From: Robert Fricke(firstname.lastname@example.org)
Date: Tue, 30 Jul 2002 10:16:28
Some additional comments.
40 CFR Part 266.70 as it applies to precious metal recovery only applies if the silver is economically significant for recovery. Here are some more thoughts on this subject.
In the case of offsite recycling of used page film, this is true. And I understand that most films do not fail the TCLP anyway. Therefore, you do not have to manage it as hazardous waste.
In the case of silver flake from electrolytic SRUs, this is also true if it is dry and not contaminated by spent fixer, otherwise it may fail the TCLP test and can be regulated as hazwaste. One state, Virginia, used to consider silver flake as hazwaste (early 90's), but it doesn't enforce that policy anymore as far as I know. I don't think there are any others.
In the case of spent fixer, the silver is not economically recoverable by small and midsize printer generators (maybe for large ones). The onsite recovery of silver from spent fixer by a printer generator does not justify the ROI, the major agency consideration for economically significant recovery. (Although there may be an economic benefit in reduced SRU operating costs, the benefit does not offset any of the capital costs of the SRU generally.) If it is treated in an SRU directly connected to the processor and then discharged to the sewer, it is considered a wastewater treatment system and exempt under the hazwaste rules anyway. 266.70 does not apply here. But you're still subject to any applicable state/local wastewater rules, such as California which has some special general permit requirements that apply.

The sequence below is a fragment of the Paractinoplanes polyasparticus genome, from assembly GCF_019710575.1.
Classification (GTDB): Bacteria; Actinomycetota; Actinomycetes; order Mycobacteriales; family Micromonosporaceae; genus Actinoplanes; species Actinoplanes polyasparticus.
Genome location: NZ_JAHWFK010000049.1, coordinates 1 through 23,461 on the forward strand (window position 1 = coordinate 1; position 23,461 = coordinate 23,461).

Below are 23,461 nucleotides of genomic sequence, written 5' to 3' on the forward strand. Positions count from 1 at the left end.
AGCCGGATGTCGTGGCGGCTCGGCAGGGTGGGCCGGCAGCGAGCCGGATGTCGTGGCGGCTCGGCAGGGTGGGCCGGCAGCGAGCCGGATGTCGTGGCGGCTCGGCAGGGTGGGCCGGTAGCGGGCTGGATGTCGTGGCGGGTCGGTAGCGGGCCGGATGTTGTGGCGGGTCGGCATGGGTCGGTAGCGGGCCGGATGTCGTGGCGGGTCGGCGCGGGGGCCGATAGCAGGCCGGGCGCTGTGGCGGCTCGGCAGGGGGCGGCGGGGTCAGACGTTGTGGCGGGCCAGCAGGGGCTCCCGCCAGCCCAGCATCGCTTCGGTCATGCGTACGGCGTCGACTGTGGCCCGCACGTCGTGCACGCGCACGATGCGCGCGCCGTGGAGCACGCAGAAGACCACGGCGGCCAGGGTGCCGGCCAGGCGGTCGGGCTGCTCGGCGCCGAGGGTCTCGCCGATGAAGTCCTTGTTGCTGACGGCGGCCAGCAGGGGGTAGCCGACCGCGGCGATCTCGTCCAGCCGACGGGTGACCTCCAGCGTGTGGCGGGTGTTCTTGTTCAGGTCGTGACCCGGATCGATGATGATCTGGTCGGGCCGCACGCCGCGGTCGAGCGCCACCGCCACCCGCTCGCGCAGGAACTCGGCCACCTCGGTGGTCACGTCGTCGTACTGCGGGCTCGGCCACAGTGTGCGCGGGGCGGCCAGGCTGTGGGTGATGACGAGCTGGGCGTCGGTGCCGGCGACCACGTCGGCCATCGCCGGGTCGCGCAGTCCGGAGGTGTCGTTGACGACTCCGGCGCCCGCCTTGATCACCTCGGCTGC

In case of spent fixer collected for offsite recycling, states like California, Massachusetts, Virginia and Connecticut still require you to manage it like hazwaste, including the weekly inspections, labels and other accumulation requirements. I would rather manage it onsite as hazwaste unless I have otherwise written state agency policy/regulation on the matter.
In the case of steel wool canisters, these are regulated as hazwaste unless drained of residual fixer and triple rinsed. This is general agency policy in most of the states I work in. Since the residual canister solution likely fails the TCLP, the canister and silver sludge becomes a hazwaste if transported offsite. I've seen SRU contractors ship the canisters as hazwaste as well as nonhazwaste. It depends on what state they're in and whether they triple rinse them.